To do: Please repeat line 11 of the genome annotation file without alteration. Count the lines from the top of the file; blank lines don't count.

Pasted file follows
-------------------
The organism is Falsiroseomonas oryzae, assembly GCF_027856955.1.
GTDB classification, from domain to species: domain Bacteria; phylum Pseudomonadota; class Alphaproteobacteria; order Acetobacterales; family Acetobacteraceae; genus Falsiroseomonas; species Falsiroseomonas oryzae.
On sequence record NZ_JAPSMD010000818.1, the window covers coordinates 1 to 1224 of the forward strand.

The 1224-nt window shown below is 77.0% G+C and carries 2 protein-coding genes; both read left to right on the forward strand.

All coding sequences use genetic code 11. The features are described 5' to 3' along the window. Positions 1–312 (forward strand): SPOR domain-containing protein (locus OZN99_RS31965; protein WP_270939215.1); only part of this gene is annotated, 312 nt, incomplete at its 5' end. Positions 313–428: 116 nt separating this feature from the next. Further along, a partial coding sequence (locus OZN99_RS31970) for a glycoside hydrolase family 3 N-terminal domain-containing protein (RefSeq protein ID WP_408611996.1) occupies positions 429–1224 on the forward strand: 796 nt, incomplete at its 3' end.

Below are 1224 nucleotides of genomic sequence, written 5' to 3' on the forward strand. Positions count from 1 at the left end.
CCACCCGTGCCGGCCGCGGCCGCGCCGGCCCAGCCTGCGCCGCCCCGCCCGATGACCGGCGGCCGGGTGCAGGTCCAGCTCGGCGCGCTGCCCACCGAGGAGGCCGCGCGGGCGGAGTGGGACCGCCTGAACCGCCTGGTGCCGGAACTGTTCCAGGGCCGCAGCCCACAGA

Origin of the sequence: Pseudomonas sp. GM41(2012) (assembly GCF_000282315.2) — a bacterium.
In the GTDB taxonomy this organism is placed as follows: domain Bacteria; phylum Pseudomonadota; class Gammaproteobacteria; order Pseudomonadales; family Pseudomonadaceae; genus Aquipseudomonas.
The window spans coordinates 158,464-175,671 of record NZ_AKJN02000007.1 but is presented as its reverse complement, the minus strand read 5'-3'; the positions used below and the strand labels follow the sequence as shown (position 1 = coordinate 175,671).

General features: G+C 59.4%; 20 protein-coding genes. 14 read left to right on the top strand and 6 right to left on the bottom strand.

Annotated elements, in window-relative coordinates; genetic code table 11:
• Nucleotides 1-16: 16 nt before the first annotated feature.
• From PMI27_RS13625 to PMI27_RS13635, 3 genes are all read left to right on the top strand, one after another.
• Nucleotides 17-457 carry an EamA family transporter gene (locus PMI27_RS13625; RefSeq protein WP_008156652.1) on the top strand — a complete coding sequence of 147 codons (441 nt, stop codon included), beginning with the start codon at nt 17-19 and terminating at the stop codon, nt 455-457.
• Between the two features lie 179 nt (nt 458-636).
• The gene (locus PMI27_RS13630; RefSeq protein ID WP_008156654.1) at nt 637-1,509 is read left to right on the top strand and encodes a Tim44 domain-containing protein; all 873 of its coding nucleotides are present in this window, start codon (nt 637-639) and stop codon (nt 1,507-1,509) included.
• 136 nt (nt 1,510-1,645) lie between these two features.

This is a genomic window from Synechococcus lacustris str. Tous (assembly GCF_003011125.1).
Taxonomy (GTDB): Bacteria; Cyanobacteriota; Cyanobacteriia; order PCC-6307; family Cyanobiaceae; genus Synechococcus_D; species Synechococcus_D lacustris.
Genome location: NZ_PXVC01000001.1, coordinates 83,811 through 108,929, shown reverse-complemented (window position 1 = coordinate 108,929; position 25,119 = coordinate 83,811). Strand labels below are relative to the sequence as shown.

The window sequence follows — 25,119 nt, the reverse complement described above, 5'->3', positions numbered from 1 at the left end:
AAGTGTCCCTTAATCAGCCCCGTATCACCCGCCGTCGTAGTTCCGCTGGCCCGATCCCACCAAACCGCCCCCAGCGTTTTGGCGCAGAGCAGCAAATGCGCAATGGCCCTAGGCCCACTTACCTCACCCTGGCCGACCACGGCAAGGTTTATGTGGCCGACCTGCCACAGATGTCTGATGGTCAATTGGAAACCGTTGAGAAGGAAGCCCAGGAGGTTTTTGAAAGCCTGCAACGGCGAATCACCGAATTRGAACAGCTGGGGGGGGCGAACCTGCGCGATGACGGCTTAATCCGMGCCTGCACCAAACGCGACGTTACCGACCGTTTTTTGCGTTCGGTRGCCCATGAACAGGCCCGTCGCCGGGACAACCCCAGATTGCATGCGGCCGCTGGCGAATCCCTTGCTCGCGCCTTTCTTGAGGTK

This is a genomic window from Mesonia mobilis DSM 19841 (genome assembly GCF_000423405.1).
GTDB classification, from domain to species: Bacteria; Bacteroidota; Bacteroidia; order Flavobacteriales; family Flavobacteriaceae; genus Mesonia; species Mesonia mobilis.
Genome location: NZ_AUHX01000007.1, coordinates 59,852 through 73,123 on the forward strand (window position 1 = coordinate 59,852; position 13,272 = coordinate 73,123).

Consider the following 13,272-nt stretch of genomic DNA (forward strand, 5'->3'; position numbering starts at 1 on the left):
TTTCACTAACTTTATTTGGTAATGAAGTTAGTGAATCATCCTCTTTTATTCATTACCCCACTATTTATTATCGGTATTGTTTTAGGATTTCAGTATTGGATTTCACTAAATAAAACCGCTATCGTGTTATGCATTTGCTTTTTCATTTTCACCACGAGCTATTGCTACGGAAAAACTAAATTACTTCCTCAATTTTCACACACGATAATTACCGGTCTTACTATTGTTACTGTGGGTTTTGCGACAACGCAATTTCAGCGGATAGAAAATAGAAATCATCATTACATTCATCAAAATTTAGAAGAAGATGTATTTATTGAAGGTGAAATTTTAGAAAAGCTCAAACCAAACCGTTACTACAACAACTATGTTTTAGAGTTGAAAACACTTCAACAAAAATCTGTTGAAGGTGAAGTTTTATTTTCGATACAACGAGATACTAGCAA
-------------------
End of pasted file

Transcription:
General features: G+C 59.4%; 20 protein-coding genes. 14 read left to right on the top strand and 6 right to left on the bottom strand.